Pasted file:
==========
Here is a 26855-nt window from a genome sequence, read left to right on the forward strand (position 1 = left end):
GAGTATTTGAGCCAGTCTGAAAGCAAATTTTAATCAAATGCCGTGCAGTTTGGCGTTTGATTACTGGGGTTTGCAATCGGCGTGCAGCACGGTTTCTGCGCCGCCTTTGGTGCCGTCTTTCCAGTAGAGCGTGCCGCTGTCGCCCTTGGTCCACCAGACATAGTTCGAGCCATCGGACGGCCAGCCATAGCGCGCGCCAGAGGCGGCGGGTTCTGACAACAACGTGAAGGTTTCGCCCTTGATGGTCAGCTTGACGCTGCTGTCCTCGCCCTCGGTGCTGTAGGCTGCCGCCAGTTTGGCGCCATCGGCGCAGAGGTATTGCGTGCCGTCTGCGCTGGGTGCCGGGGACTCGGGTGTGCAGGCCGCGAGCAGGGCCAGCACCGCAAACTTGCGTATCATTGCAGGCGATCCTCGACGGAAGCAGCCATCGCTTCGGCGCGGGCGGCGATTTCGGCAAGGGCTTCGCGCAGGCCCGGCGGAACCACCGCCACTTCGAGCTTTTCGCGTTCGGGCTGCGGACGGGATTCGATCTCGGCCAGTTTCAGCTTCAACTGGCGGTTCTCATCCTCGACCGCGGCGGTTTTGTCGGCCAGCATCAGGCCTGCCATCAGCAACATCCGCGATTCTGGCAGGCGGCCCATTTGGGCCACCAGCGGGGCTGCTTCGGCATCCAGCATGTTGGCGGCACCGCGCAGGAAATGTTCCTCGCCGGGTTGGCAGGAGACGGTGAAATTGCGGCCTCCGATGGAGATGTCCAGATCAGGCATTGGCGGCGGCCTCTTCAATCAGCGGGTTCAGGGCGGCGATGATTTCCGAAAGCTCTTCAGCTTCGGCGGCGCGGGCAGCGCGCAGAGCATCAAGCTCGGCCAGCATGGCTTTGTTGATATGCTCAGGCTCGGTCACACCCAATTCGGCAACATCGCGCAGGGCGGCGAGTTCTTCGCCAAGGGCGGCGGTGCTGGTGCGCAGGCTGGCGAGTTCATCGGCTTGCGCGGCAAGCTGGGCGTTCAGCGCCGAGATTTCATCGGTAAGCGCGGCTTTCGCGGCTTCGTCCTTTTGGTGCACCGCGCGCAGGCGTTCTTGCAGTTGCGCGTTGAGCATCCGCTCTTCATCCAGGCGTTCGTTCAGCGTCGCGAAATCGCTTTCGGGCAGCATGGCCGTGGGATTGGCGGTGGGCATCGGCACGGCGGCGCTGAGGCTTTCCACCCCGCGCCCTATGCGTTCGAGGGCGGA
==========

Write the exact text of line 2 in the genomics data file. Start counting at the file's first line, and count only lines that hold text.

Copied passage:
GAGTATTTGAGCCAGTCTGAAAGCAAATTTTAATCAAATGCCGTGCAGTTTGGCGTTTGATTACTGGGGTTTGCAATCGGCGTGCAGCACGGTTTCTGCGCCGCCTTTGGTGCCGTCTTTCCAGTAGAGCGTGCCGCTGTCGCCCTTGGTCCACCAGACATAGTTCGAGCCATCGGACGGCCAGCCATAGCGCGCGCCAGAGGCGGCGGGTTCTGACAACAACGTGAAGGTTTCGCCCTTGATGGTCAGCTTGACGCTGCTGTCCTCGCCCTCGGTGCTGTAGGCTGCCGCCAGTTTGGCGCCATCGGCGCAGAGGTATTGCGTGCCGTCTGCGCTGGGTGCCGGGGACTCGGGTGTGCAGGCCGCGAGCAGGGCCAGCACCGCAAACTTGCGTATCATTGCAGGCGATCCTCGACGGAAGCAGCCATCGCTTCGGCGCGGGCGGCGATTTCGGCAAGGGCTTCGCGCAGGCCCGGCGGAACCACCGCCACTTCGAGCTTTTCGCGTTCGGGCTGCGGACGGGATTCGATCTCGGCCAGTTTCAGCTTCAACTGGCGGTTCTCATCCTCGACCGCGGCGGTTTTGTCGGCCAGCATCAGGCCTGCCATCAGCAACATCCGCGATTCTGGCAGGCGGCCCATTTGGGCCACCAGCGGGGCTGCTTCGGCATCCAGCATGTTGGCGGCACCGCGCAGGAAATGTTCCTCGCCGGGTTGGCAGGAGACGGTGAAATTGCGGCCTCCGATGGAGATGTCCAGATCAGGCATTGGCGGCGGCCTCTTCAATCAGCGGGTTCAGGGCGGCGATGATTTCCGAAAGCTCTTCAGCTTCGGCGGCGCGGGCAGCGCGCAGAGCATCAAGCTCGGCCAGCATGGCTTTGTTGATATGCTCAGGCTCGGTCACACCCAATTCGGCAACATCGCGCAGGGCGGCGAGTTCTTCGCCAAGGGCGGCGGTGCTGGTGCGCAGGCTGGCGAGTTCATCGGCTTGCGCGGCAAGCTGGGCGTTCAGCGCCGAGATTTCATCGGTAAGCGCGGCTTTCGCGGCTTCGTCCTTTTGGTGCACCGCGCGCAGGCGTTCTTGCAGTTGCGCGTTGAGCATCCGCTCTTCATCCAGGCGTTCGTTCAGCGTCGCGAAATCGCTTTCGGGCAGCATGGCCGTGGGATTGGCGGTGGGCATCGGCACGGCGGCGCTGAGGCTTTCCACCCCGCGCCCTATGCGTTCGAGGGCGGA